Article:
Rotter test: know your character and responsibility


Rotter’s scale and responsability 

Do you master your life and surf any wave? or do you always seem to sink because of bad luck? Rotter test: know your character and responsibility, to know more about yourself.

The usual answer would be “it depends”, admitting that we are not in control of everything that happens and are not blindly tossed around by fate. In both extremes there will be a lack of responsibility .

Responsibility comes from the Latin verb respondeo, to respond. It means to give an answer for what one does. For this, it is necessary to recognize that we have a task or mission and someone who has given it to us: someone to whom to give that answer.

Not everything is good or bad luck

Whoever thinks that everything that happens to him is due to good or bad luck, will not strive to achieve a result, to fulfill a mission, even if he recognizes it. Nor will he think that someone is waiting for an answer, because everything moves by a blind and deaf chance .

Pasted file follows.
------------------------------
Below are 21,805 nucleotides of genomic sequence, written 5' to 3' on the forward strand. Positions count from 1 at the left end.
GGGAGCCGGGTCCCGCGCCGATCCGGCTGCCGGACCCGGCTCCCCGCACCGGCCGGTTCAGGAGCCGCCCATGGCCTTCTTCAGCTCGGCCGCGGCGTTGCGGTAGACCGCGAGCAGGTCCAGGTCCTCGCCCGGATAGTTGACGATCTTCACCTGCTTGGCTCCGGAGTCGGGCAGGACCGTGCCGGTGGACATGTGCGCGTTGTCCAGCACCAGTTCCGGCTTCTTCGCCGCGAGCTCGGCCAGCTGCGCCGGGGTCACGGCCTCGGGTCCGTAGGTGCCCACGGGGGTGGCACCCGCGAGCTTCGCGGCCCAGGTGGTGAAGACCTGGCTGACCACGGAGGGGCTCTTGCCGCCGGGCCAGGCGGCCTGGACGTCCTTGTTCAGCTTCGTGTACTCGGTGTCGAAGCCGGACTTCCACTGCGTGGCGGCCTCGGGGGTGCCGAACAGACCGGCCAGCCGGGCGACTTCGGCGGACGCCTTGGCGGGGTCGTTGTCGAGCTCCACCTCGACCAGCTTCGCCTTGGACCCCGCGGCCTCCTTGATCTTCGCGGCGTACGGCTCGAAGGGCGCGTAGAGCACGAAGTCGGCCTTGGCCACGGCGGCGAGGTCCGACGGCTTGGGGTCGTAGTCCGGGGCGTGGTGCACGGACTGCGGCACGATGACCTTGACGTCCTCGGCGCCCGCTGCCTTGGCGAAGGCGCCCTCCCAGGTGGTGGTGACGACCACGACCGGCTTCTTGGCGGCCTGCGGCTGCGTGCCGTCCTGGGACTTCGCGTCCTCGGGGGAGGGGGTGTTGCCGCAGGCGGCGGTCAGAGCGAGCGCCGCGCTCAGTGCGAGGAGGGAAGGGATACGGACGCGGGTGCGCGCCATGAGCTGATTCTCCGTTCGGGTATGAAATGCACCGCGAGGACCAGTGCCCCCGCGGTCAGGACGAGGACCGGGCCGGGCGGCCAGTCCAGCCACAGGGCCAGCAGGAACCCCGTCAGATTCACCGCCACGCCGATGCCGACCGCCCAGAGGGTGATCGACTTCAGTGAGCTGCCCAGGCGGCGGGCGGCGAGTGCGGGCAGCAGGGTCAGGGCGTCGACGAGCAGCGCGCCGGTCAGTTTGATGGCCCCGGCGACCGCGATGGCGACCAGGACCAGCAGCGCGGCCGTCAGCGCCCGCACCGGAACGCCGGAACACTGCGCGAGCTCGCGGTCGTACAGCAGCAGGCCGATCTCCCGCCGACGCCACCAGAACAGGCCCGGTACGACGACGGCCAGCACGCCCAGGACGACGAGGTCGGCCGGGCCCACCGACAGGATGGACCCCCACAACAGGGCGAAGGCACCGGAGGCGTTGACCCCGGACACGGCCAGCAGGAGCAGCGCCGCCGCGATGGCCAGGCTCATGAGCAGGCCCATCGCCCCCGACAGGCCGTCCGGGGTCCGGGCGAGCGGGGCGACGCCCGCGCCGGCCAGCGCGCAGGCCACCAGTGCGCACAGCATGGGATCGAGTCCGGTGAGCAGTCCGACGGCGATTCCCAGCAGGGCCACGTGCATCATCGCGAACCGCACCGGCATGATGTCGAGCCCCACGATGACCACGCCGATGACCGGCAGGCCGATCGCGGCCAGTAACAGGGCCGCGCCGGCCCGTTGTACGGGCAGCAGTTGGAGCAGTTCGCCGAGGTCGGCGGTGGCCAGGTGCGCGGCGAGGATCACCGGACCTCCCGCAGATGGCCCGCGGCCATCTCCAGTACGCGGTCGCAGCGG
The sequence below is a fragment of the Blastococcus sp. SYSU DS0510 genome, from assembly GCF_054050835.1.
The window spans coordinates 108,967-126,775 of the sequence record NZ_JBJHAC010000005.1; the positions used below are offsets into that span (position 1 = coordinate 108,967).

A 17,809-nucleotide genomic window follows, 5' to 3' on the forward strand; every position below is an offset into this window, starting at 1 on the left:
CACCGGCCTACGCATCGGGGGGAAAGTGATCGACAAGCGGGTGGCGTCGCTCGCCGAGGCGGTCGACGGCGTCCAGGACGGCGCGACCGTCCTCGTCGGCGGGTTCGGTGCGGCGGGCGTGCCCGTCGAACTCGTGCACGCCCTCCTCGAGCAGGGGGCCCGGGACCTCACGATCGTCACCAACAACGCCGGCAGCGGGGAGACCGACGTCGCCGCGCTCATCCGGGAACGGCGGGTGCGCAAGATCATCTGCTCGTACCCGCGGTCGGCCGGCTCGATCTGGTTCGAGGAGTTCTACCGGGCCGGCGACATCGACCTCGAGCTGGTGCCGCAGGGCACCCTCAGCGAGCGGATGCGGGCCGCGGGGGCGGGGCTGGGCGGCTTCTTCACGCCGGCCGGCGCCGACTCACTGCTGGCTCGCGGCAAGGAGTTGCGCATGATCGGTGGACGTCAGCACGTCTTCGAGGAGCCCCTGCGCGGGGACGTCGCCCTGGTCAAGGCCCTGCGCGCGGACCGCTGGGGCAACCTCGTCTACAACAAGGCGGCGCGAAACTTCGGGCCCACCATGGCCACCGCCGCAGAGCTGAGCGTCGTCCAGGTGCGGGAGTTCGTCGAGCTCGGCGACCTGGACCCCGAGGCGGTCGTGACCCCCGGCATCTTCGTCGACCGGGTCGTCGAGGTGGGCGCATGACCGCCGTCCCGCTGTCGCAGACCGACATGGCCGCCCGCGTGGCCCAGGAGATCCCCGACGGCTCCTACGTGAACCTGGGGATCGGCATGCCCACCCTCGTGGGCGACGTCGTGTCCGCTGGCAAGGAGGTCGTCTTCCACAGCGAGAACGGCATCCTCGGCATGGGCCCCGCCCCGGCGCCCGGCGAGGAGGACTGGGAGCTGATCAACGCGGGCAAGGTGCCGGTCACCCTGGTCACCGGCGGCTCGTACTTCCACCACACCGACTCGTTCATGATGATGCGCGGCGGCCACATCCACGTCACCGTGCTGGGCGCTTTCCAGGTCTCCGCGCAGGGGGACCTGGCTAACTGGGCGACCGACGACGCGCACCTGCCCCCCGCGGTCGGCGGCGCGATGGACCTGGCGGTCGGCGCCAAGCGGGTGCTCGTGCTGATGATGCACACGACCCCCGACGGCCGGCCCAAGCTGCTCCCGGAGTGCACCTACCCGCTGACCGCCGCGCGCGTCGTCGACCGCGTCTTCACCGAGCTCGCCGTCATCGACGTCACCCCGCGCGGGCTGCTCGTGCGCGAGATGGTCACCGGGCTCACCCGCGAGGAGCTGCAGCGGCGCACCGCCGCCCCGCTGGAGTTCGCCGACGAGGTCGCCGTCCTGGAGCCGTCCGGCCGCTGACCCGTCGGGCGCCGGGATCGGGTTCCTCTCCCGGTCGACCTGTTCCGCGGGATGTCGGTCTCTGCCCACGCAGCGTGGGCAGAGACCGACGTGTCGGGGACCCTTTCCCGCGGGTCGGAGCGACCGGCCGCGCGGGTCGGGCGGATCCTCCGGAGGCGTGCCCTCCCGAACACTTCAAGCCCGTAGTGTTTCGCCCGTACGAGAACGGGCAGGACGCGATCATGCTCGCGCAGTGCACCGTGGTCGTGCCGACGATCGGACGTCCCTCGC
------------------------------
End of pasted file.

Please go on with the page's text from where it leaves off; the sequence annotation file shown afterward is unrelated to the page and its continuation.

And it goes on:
At the other extreme, he who thinks that he and he alone is the author of his destiny, will not find anyone to whom he should give an answer. If anything, he will seek to answer himself, like someone who talks to himself and only answers himself… One could speak of a hyper-responsibility or an egocentric responsibility .

Julian Rotter propose a test that allows us to know if we are in one of these two extremes or in the psychological normality. It consists of a short questionnaire, which shows the tendency to consider oneself the author of one’s own destiny or a victim of circumstances .

Take the test (5 minutes)

Rotter personality test classifies into internalists and externalists.

The result is presented on a scale from 1 to 23, from internalism to externalism. Distinction depends on where we consider the “control” of what happens to be, so, in us or outside of us. It is a trait with some stability, but it can change with time and virtue..

Both extremes of Rotter’s scale are detrimental, but the range of normality and health is shifted toward the internalist, or higher responsibility, pole, with a value between 4 and 11.

Internalism and externalism mark affects, actions, mindsets and attitudes.

  •  Why do you put up with everything that happens or why do you rebel against what happens to you?
  •  Why do you think that you are to blame for everything that happens or why do you hold others responsible?
  •  When something goes wrong or you experience failure, where do you look for the guilty party?
  • If something goes well, to whom do you attribute the credit?